Amy Hogan was pivotal in relaying the importance of the messages we were sharing, and the comfort she felt in being a performer in her own right. This reassurance was often needed, particularly as some stories brought me to my knees, as well as many making me laugh out loud with both absurdity and delight. These stories touched me personally as I could recognise some in my life with Ella, and the others seemed to reference the future that might be ahead.
As we began tying threads of stories together and I was making parallels between interviewees and our own thoughts and experiences, I realised we had a core element missing that could help tie the fabric of the work together. I contacted Charlotte Thomas, a graduate of NADSA, family member and new Mother to baby Pippa. My cousin had seen my journey into motherhood and had a perspective of cerebral palsy of an intimate observer and ally. Charlotte’s role was to reflect on the life of a mother with a baby with a disability, as well as connect threads of how we made Squeaky Wheel with the decisions and input from our interviewees. It was also practical as a technical support person on stage who would not only run the sound and video display, but support our performers if they needed it. We also ran with a metaphor an interviewee had shared, as she compared CP like the sea “It’s different every day - I can’t control it, and I can’t direct it”. We had a four month old baby, an assistance dog, three performers on stage and an interviewee waiting in the audience, deciding if he would perform himself or not. So we never really knew what our show was going to look like each time either!
Once Charlotte’s part was created we spent time developing material to link and strengthen our transitions between subjects such as “Making Sense of Language”, “Advocacy”, “Disconnected” and “Inclusion on Stage”. We utilised material from interviews that were not used in our final script with insight from myself as both a mother and director to create her parts. Charlotte also readily agreed to perform on stage with her four month old daughter Pippa, who played the young version of my daughter Ella. We had hoped by showing the mother-baby relationship on stage as one of care, love and response could be a representation of what many of the interviewees echoed as they spoke of advocating for their own children. Having such a prominent female presence on stage as well as a persistent perspective from mothers, it was inevitable the piece fell into feminist realms. Although we embraced this, we felt strongly that it was a clear representation of the realities facing our communities when parents, predominantly mothers, also become care-givers and nurses to their children. This is an overwhelming position to take on and a few interviewees commented on this with statements like “Well you had the kid so it’s your job you know”; and “well if we had of been given the support package four years ago when we needed it, maybe I wouldn't have resented my husband because he could go to work and maybe we wouldn't be getting a divorce”. These thoughts and reflections from our interviewees showed the pressures and inadequacies of the disability sector that divide individuals and gender and invalidate basic human rights.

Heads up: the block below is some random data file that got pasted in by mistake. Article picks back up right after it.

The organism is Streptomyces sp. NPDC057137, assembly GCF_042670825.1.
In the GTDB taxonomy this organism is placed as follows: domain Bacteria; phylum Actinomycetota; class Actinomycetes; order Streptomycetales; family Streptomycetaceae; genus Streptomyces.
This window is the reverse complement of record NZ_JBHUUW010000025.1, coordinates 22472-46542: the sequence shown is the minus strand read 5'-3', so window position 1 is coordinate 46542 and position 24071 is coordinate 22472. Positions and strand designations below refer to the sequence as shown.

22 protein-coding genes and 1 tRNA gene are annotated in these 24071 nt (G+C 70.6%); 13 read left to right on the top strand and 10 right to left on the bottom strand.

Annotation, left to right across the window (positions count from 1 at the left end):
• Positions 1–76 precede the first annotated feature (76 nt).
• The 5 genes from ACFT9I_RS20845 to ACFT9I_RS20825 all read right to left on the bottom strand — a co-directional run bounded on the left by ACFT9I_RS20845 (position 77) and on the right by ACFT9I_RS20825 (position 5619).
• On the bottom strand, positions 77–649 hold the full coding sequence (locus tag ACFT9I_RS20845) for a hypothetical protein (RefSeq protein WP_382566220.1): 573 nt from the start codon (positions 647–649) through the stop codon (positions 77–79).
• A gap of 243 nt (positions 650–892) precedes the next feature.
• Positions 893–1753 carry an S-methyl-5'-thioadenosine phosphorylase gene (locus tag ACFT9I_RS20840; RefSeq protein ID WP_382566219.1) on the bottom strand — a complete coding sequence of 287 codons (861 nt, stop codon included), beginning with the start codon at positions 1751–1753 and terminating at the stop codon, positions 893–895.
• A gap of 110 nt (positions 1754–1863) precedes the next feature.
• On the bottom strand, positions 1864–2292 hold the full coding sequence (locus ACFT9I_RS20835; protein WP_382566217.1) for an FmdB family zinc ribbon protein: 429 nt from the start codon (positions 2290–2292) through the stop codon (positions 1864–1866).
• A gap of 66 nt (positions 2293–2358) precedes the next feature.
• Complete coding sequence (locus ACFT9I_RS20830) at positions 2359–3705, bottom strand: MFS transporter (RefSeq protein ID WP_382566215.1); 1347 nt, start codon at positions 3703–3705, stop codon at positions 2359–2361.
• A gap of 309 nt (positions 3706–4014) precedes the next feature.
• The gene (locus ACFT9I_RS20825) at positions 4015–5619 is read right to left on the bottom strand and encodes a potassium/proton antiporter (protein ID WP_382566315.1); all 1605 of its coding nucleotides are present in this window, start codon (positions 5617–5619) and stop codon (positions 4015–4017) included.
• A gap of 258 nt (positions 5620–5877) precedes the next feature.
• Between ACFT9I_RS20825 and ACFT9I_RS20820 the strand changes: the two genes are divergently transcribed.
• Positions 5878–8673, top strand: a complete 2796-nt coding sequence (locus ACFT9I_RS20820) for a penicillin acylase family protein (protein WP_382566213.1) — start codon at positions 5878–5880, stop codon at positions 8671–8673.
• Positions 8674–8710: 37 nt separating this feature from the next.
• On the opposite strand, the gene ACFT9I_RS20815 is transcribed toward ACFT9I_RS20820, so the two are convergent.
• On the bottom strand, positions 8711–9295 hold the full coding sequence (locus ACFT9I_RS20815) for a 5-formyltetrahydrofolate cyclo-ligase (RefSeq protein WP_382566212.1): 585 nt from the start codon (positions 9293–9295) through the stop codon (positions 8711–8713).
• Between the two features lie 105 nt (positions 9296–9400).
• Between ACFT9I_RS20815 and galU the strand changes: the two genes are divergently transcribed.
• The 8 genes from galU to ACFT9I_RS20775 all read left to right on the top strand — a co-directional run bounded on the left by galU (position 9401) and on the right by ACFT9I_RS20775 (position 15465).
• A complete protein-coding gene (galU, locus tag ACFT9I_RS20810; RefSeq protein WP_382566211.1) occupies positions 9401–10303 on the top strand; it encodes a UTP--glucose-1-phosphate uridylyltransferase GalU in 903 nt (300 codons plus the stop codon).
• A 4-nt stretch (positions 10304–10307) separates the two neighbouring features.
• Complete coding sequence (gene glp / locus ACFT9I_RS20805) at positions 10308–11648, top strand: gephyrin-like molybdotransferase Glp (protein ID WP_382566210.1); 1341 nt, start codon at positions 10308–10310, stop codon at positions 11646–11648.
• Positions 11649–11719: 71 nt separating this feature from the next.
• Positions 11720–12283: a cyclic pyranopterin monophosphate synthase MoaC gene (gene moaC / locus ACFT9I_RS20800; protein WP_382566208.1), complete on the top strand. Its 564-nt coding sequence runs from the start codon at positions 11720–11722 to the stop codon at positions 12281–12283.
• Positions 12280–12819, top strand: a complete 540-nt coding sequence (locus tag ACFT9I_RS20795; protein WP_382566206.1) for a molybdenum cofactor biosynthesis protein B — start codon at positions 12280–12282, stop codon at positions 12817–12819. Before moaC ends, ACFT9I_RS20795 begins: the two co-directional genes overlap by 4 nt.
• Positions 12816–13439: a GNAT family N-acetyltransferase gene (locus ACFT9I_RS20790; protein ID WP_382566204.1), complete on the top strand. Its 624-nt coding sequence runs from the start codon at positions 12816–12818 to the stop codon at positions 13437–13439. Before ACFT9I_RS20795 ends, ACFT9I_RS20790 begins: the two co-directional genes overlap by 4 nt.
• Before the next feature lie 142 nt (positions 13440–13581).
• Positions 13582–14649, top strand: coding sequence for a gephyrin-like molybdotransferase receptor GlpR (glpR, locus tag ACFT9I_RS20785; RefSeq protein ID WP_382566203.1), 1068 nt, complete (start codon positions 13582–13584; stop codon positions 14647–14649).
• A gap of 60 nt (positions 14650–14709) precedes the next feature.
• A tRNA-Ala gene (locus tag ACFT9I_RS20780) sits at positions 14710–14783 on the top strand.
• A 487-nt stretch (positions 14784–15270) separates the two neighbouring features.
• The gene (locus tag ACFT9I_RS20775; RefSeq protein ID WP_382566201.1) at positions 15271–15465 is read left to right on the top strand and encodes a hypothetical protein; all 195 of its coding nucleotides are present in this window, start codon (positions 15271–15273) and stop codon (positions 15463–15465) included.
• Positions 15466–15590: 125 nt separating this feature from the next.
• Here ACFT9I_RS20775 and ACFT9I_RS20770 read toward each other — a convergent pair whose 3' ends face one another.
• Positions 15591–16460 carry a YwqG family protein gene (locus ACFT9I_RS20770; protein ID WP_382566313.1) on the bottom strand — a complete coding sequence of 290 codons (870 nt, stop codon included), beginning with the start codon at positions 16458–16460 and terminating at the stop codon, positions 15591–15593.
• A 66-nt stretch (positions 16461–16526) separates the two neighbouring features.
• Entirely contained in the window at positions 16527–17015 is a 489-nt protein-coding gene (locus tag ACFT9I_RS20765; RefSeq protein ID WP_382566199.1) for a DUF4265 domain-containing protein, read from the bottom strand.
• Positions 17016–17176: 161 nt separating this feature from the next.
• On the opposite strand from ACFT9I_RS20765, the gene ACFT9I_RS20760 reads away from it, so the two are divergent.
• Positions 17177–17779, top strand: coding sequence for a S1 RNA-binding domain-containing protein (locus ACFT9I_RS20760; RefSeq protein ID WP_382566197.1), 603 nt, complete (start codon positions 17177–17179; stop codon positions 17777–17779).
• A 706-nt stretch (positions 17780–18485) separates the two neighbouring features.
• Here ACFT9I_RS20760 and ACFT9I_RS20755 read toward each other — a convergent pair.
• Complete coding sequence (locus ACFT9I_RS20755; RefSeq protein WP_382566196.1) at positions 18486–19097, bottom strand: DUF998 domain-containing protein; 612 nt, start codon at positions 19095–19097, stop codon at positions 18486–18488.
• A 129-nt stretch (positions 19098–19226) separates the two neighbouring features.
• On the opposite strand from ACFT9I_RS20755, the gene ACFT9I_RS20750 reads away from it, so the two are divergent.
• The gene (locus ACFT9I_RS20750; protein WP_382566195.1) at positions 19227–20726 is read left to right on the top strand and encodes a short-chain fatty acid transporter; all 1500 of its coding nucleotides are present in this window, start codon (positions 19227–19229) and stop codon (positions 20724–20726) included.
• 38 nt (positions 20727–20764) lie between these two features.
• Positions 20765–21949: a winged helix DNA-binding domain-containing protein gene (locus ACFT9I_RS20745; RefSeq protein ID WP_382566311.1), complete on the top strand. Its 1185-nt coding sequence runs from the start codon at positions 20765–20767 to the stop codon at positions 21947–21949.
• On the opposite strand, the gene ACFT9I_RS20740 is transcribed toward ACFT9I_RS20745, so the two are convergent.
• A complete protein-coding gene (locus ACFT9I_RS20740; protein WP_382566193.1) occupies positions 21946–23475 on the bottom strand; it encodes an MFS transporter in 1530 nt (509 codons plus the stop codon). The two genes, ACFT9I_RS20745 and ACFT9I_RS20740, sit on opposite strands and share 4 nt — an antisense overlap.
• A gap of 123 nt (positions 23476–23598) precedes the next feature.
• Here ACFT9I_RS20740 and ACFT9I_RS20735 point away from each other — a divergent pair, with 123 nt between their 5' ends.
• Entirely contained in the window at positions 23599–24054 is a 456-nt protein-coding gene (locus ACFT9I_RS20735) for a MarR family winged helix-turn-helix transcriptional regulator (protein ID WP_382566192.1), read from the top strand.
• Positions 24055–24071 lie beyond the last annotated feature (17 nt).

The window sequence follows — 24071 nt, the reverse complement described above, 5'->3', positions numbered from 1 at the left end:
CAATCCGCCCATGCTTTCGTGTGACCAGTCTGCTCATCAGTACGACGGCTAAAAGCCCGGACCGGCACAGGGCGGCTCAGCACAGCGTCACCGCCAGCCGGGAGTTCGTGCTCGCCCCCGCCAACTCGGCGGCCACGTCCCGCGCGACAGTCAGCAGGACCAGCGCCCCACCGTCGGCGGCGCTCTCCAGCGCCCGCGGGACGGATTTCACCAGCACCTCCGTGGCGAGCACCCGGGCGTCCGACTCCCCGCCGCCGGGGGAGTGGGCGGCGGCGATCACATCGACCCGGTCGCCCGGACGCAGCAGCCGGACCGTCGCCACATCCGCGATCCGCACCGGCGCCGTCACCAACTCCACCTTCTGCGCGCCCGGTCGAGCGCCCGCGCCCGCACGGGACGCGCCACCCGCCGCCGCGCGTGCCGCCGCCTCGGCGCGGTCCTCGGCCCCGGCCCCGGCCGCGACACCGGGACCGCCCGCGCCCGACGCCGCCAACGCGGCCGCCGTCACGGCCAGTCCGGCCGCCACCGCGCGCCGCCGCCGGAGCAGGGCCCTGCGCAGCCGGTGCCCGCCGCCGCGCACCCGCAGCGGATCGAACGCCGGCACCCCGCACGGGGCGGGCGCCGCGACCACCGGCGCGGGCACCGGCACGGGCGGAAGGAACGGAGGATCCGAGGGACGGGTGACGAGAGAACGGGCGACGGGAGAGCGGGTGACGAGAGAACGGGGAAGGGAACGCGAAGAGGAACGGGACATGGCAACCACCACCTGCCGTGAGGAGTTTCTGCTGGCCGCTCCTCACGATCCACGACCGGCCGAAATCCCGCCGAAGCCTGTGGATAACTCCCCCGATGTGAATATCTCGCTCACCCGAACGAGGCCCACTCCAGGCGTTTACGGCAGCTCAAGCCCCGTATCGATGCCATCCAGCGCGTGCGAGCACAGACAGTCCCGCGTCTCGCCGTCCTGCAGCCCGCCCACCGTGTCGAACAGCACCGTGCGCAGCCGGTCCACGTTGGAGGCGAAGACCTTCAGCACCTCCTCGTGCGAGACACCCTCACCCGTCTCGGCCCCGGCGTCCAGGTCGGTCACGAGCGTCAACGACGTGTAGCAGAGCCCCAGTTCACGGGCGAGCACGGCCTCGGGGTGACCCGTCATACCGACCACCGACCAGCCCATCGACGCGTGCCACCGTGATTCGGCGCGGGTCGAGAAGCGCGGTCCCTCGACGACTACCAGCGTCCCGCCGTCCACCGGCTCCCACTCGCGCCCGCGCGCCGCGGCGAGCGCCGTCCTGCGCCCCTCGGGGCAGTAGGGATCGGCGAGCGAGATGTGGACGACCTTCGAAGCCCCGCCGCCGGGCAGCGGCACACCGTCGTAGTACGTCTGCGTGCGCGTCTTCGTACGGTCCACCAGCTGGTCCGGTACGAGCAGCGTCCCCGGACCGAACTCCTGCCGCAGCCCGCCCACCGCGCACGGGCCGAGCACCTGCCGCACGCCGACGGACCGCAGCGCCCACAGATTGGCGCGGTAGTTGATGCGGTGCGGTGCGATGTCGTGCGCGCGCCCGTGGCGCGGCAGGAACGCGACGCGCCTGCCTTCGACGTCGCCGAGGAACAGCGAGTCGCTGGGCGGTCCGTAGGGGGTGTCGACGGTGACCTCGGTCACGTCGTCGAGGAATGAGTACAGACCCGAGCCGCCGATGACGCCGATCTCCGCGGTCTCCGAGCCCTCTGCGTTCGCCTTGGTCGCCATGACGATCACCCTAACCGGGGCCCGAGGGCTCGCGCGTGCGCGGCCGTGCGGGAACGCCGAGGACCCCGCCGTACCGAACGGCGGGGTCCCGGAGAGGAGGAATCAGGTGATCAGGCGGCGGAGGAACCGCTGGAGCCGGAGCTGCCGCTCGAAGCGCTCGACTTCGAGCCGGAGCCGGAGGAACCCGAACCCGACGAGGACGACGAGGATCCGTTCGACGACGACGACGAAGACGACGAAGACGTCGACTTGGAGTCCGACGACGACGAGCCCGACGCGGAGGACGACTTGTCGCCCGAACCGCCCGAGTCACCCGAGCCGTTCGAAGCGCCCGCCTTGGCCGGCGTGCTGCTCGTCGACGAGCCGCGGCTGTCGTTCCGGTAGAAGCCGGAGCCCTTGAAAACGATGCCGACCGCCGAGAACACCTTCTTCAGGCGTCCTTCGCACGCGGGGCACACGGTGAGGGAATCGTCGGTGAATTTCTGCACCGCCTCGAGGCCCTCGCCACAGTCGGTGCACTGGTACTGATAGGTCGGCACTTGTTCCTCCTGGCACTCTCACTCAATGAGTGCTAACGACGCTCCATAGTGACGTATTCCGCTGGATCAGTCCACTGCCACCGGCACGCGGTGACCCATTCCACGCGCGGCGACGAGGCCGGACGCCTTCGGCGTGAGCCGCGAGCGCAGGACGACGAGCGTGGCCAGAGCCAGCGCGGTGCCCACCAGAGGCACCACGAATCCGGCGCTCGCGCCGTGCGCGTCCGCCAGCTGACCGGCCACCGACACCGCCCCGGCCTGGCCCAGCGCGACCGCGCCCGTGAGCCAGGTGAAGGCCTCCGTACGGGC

I felt an internal battle ensue about how much of my own life and experience would impact the show as I did not feel that an autobiographical account was fair for those interviewed. As we looked at how the form of the play came together weaving between stories the new role of Director/Mother became more necessary to make sense of the segments we had chosen to share. We also began deconstructing the expectations of the theatre space by having our performers play roles between stage and page. We began weaving between the theatrical world of the play to help scenes make sense, and the real life of where we were and who we were. Each show Charlotte asked Tansy and Amy to comment on their own views about putting the play together, and each show they improvised and shared their thoughts. As a director I saw them shift from a myriad of performed identities to themselves within the verbatim framework, and I felt it added a sense of depth and thoughtfulness to what we were doing.
As our budget was zero, lighting was not an option, so an intimate two row audience was set under the blaring lights of the Cerebral Palsy Society Office and the following week, the Auckland Old Folks Association. Audience feedback was that at first they felt confronted by the space and being “seen”, but then as they settled into the 60 minute show the lights being on felt that they were part of it. If I try to establish how we make theatre for social change I am leaning towards work that allow audience members to become activists and change-makers; but by sitting them in the dark only reinforces the divide between themselves and the story. Many of our interviewees came along to see the show, and it was an absolutely beautiful moment when an actor made eye-contact to acknowledge their story. There were tissues, smiles and for me, I felt a sense of pride in our work during those moments. I do not think we have tackled the idea of inclusion on stage comprehensively, nor how we can refocus and attend to stories of disability, and make spade for those with disability on stage. I do think that Squeaky Wheel begins to ask these questions and make statements and offers from the people it impacts. Our purpose for the 2021 Fringe was to simply share the difference in perspectives, but it became complex, rich and humbling.